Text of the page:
• Water has no calories- which all helps when you’re trying to keep your weight down.

  • If you’re out walking take your water bottle with you – it’ll save you money.

 

Pedometer

  • Everyone knows they should walk more- so do it.

  • Try walking to the shops instead of going in a car.

  • Look at how many steps you’ve taken each day and do at least 100 more tomorrow.

  • If it’s raining and you stay put, see if you can do at least 3000 steps (or whatever you set as a goal) inside your home.

  • The best advice is to try and walk 10,000 steps per day- but if that’s far too much for you, do your best and what suits your mobility.

 

Solar light

  • Put a light outside by your front door so you don’t trip on dark evenings.

  •  If you don’t have a garden stick it in a plant pot outside your front door – it’ll look pretty.

  • These days, saving every penny helps – make the most of the sunshine during the night.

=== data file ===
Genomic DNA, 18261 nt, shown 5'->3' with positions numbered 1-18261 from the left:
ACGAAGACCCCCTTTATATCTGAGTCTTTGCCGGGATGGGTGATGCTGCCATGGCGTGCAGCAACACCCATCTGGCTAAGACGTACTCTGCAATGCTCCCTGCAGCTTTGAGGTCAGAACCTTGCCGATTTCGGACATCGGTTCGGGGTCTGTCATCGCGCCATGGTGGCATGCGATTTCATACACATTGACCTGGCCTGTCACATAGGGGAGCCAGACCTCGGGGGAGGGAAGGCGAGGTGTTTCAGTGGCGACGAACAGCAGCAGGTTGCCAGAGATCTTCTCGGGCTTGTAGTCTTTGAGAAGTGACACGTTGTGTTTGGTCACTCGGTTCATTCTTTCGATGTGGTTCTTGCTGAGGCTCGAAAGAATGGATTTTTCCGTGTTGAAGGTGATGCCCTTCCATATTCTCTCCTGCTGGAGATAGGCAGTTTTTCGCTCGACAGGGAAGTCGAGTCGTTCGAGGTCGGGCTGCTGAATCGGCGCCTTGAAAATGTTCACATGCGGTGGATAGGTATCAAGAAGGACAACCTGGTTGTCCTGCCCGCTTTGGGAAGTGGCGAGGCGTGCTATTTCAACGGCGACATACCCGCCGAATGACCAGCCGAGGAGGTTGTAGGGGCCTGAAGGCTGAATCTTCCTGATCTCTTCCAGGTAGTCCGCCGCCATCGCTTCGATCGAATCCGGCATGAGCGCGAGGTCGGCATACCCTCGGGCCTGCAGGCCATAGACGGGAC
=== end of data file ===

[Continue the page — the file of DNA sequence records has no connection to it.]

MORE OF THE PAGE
• The solar light will give your home a welcoming feel for you and friends.

 

Magnetic list pad

  • Make a list of the exercise you are going to do each day for a week and tick it off when you’ve done it.

  • Use the note pad to remind you to do things you forget these days – like taking your water bottle with you when you go for a walk or cycle.

  • Write down each evening something good that you’ve achieved.

 

 

 

 

 

Look after your wrists and hands

 

 

Playing cards

  • Handling the cards will help your fingers exercise.

  • Shuffling cards will be a good exercise

  • Try making a ‘house of cards’ with five triangles of cards at the base.

 

Ibuprofen gel

  • Try and see if this helps pain in your wrist or hand.

  • You don’t a prescription from a doctor for this gel – you’re in charge.